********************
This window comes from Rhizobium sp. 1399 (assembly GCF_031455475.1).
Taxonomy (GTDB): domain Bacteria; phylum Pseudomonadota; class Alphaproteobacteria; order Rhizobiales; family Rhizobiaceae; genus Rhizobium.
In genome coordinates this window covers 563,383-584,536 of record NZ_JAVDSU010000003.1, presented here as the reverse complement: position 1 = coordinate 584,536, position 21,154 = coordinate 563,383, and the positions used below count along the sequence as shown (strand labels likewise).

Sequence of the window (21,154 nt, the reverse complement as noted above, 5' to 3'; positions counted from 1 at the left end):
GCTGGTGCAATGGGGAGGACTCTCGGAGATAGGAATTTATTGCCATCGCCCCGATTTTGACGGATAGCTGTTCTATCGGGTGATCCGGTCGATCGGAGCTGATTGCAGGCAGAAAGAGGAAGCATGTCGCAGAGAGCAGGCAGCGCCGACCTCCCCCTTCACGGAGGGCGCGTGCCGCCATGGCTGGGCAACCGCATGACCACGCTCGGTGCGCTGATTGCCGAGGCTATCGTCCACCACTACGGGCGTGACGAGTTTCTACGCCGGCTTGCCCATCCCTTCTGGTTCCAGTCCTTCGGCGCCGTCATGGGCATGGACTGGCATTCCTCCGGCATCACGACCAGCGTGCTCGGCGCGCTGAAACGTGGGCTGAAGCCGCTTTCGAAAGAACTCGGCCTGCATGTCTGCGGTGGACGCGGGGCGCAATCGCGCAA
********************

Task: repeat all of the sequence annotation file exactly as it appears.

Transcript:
This window comes from Rhizobium sp. 1399 (assembly GCF_031455475.1).
Taxonomy (GTDB): domain Bacteria; phylum Pseudomonadota; class Alphaproteobacteria; order Rhizobiales; family Rhizobiaceae; genus Rhizobium.
In genome coordinates this window covers 563,383-584,536 of record NZ_JAVDSU010000003.1, presented here as the reverse complement: position 1 = coordinate 584,536, position 21,154 = coordinate 563,383, and the positions used below count along the sequence as shown (strand labels likewise).

Sequence of the window (21,154 nt, the reverse complement as noted above, 5' to 3'; positions counted from 1 at the left end):
GCTGGTGCAATGGGGAGGACTCTCGGAGATAGGAATTTATTGCCATCGCCCCGATTTTGACGGATAGCTGTTCTATCGGGTGATCCGGTCGATCGGAGCTGATTGCAGGCAGAAAGAGGAAGCATGTCGCAGAGAGCAGGCAGCGCCGACCTCCCCCTTCACGGAGGGCGCGTGCCGCCATGGCTGGGCAACCGCATGACCACGCTCGGTGCGCTGATTGCCGAGGCTATCGTCCACCACTACGGGCGTGACGAGTTTCTACGCCGGCTTGCCCATCCCTTCTGGTTCCAGTCCTTCGGCGCCGTCATGGGCATGGACTGGCATTCCTCCGGCATCACGACCAGCGTGCTCGGCGCGCTGAAACGTGGGCTGAAGCCGCTTTCGAAAGAACTCGGCCTGCATGTCTGCGGTGGACGCGGGGCGCAATCGCGCAA